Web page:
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By J. H. Bográn

In Jean Harrington’s new book THE MONET MURDERS, interior decorator Deva Dunne never dreamed she’d see a Monet hanging on someone’s dining room wall. Then she snags a client with two Monet seascapes. Her thrill lasts until she finds one of the paintings missing, cut from its frame, and the cook shot dead.

Rough-around-the edges, but gorgeous all-around Lieutenant Victor Rossi insists Deva leave the sleuthing to the police. But what could it hurt to come up with a list of suspects? Like the owner of the Monets, his trophy wife, and their frequent guests. Even the cook’s husband is suspect. Then Deva finds another victim, clutching a very strange set of clues.

Desperate to save her business amid all the negative publicity, Deva helps Rossi investigate. And when he needs advice decorating his bedroom, she just might have found a client for life. Unless the killer gets to her first.

Harrington discussed her latest novel with TheBigThrill:

What inspired the premise for THE MONET MURDERS?

The premise for THE MONET MURDERS was based on a “reality show” so to speak.—an art heist that took place a few years ago in Naples, Florida.  Since Naples with its gorgeous subtropical climate and its Gulf views is the setting for all the books in my Murders by Design Series, I thought why not use a local crime as the basis of a plot?

The theft occurred in a mansion in Port Royal, Naples’s millionaires’ row.  While the owners were out of town, two Impressionist masterpieces were stolen . . . simply lifted off the walls and disappeared. So if that could happen in real life why not in the life of my heroine, interior designer Deva Dunne?  A case of fiction taking a cue from reality.

Tell us a bit about your main character?

Oh gosh, Deva Dunne is such fun to talk about. She’s 32 with red hair, gorgeous showgirl legs and attitude.  The ‘tude, though, is partly a cover up of inner turmoil.  A year ago, in book one, Designed for Death, her beloved husband had been killed in a car accident, and she was still grieving.  By book two, THE MONET MURDERS, healing is setting in, and intrigued with Lieutenant Rossi, Deva is beginning to believe her life really isn’t over after all.

What kind of research did you have to do?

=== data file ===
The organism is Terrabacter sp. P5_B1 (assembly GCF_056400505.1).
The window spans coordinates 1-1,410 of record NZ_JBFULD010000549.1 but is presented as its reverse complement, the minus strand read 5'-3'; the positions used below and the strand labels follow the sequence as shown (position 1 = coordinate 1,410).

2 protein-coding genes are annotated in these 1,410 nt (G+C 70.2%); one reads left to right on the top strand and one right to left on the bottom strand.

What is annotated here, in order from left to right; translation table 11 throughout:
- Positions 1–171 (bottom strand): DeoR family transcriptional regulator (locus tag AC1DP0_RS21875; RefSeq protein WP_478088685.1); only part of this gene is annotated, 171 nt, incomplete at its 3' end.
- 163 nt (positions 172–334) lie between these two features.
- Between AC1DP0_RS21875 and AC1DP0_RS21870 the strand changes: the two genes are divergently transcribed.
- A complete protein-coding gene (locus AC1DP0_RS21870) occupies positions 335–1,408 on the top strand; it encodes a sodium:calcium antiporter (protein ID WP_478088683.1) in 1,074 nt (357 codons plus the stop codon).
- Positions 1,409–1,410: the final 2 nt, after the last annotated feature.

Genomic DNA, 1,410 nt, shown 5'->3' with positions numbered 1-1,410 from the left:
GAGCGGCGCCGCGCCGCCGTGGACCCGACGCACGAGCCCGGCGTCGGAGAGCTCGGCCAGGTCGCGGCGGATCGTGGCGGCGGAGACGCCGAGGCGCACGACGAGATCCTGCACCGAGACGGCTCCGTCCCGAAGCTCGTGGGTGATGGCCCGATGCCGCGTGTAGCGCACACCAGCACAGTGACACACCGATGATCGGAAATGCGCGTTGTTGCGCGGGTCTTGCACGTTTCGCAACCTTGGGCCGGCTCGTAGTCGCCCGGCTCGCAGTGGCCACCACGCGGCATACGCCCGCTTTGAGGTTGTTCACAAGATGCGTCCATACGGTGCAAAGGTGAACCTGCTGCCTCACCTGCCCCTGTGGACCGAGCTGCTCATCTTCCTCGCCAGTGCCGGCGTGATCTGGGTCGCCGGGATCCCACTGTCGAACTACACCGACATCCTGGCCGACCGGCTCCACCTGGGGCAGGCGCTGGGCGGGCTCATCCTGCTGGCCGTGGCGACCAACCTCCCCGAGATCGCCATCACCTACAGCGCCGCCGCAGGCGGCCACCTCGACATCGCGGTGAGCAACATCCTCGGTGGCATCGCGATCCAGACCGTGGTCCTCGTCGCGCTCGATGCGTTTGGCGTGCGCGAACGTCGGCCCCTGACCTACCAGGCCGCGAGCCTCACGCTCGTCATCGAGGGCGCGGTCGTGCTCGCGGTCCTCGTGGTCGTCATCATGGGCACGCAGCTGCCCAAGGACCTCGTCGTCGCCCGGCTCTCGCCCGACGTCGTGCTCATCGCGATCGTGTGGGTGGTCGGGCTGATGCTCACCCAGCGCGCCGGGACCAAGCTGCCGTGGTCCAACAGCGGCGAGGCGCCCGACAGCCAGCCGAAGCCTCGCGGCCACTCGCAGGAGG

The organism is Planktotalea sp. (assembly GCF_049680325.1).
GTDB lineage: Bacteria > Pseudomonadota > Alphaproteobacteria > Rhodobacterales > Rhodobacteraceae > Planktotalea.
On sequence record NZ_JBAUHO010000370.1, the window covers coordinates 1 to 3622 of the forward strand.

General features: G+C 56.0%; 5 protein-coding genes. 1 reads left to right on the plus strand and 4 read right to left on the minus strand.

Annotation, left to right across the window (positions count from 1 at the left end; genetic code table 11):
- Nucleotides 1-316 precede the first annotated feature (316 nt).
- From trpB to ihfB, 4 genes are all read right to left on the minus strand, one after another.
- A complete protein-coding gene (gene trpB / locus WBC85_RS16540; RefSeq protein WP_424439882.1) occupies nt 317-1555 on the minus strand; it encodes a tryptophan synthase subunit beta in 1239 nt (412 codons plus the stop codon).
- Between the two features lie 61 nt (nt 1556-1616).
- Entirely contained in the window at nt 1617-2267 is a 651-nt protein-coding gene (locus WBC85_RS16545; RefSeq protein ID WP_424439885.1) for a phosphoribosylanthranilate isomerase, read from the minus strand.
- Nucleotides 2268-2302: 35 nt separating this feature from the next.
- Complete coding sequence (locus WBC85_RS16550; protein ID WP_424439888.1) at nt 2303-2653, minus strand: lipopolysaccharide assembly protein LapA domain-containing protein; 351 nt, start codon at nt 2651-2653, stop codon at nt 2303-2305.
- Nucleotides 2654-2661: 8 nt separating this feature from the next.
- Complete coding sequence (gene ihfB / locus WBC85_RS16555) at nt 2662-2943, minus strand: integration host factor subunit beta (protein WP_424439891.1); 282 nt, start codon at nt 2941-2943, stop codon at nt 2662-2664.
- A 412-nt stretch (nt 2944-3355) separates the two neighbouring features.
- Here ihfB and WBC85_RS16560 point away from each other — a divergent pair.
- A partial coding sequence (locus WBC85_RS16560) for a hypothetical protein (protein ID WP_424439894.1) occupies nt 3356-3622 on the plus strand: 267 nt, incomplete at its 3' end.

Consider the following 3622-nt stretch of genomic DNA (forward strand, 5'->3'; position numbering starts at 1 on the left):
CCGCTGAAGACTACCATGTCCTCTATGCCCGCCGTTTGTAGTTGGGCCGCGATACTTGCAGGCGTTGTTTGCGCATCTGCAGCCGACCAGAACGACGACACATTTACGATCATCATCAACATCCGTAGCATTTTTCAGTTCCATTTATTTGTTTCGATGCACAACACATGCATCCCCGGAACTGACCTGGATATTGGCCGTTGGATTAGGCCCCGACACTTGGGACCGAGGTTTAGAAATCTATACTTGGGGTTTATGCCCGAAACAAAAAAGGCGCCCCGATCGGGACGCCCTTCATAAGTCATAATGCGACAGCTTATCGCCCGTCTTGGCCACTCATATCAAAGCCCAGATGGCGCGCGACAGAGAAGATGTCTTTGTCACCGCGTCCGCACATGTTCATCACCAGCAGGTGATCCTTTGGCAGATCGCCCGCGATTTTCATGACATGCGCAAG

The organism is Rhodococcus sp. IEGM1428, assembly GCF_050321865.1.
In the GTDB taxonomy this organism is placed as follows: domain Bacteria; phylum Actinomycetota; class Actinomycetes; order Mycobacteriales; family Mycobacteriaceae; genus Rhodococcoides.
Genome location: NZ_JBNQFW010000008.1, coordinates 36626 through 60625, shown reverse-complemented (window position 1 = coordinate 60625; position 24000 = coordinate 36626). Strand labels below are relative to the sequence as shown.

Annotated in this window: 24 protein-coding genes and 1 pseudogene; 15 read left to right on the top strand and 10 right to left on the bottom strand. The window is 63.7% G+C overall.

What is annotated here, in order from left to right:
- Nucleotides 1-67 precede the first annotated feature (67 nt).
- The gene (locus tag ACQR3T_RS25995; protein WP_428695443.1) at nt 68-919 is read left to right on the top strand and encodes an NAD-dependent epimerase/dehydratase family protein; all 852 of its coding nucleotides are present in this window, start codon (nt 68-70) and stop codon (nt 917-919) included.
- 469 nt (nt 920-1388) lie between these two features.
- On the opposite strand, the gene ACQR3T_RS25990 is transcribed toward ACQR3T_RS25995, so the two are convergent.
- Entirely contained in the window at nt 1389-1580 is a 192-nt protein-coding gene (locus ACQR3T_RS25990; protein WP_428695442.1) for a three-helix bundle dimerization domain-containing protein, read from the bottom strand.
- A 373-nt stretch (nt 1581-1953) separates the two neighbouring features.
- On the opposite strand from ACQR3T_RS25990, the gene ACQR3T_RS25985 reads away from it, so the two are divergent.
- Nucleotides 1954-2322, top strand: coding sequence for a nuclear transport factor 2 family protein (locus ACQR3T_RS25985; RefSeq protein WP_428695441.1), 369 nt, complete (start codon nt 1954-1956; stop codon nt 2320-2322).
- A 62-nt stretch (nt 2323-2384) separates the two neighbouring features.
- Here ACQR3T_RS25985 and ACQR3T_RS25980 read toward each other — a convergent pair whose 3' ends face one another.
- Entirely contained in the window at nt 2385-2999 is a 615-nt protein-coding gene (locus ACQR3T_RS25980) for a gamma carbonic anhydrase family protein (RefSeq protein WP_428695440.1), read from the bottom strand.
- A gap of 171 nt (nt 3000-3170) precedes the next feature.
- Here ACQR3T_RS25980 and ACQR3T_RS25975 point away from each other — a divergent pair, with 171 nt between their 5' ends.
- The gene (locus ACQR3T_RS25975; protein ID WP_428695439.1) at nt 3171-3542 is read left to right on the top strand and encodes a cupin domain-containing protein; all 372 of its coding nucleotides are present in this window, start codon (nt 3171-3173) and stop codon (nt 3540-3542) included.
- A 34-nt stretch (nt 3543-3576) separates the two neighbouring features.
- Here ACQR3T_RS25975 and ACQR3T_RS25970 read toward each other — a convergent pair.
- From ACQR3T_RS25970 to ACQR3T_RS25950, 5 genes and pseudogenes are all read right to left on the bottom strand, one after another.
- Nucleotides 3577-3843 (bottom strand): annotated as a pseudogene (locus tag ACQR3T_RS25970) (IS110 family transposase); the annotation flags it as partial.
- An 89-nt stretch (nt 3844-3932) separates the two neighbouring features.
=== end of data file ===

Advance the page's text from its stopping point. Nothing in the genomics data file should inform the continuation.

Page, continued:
Two special sources I’d like to mention.  One is Peg Longstreth of Longstreth & Goldberg Art.  When I told Peg that in the book two Monet seascapes were hanging on the same wall, she threw herself back in her chair. That was a no-no. Each masterpiece deserved its own space. Also she informed me about the average size of a typical Monet, the average selling price today, and that I should create a fictitious name for the paintings, one Monet hadn’t used, which I did. Details all, but of wonderful help.

Also Robert K. Wittman, retired head of the FBI Art Theft Division, in his Naples lecture at the Philharmonic Center and in his book, Priceless, gave me an insider’s look at the so-called glam world of art theft.

Were you into paintings before this novel?

Ha!  Great question.  If I had the money, I would be.  But I don’t.  On the up side I do have a modest collection of Hudson River oils some of which were in the family and some I purchased over the years.  They’re all dark and kind of gloomy but I love them.

How many Murders by Design are out in this ongoing series?

Two are out so far in e-book and audio format.  In December, the first, DESIGNED FOR DEATH, will also be released in print for Harlequin’s Worldwide Mystery Library.  Recently, Carina Press accepted a third, KILLER KITCHENS, due for publication in early 2013.

What are you working on now?

I’ve begun number four that I’ve given the fun title of ROOMS TO DIE FOR.  (Chuckle)  We’ll see if my editor likes that name when she sees it.

Any conferences or presentations for THE MONET MURDERS?

Whenever and wherever possible I talk around town—both in Naples and in Southwest Florida–to social clubs, reading clubs, women’s groups, alumni associations, libraries.  My local RWA chapter is hosting a nationally advertised conference next February which I definitely plan to attend.  And this month I’m booked into two radio talk shows.  Plus there are great sites like this one which is another effective form of communicating with reading and writing friends.

What are your thoughts on digital books?

It’s exciting to be in on the cusp of a worldwide revolution—in this case digital publishing.  By downloading e-books such as THE MONET MURDERS–had to get that in!—onto a Kindle or a Nook or an iPad, the reader can enjoy a virtual library at his fingertips.  On a device roughly the size of a slice of bread.  And the explosion has just begun.

Is there a place where we can sample the work?

For an excerpt of Chapter One, visit my website.


For 17 years, Jean Harrington taught writing at Becker College in Worcester, Massachusetts. Then she and husband Big John moved to Florida, and she’s been writing ever since. The first in her Murders by Design Mysteries, Designed for Death, was published in January in e-book and audio format. At year’s end it will also be released in print edition for Harlequin’s Worldwide Mystery Library. The second in the series, The Monet Murders, comes out in June. Currently working on the third book in her series, Jean is up to her knees in dead bodies and loving every minute of it.

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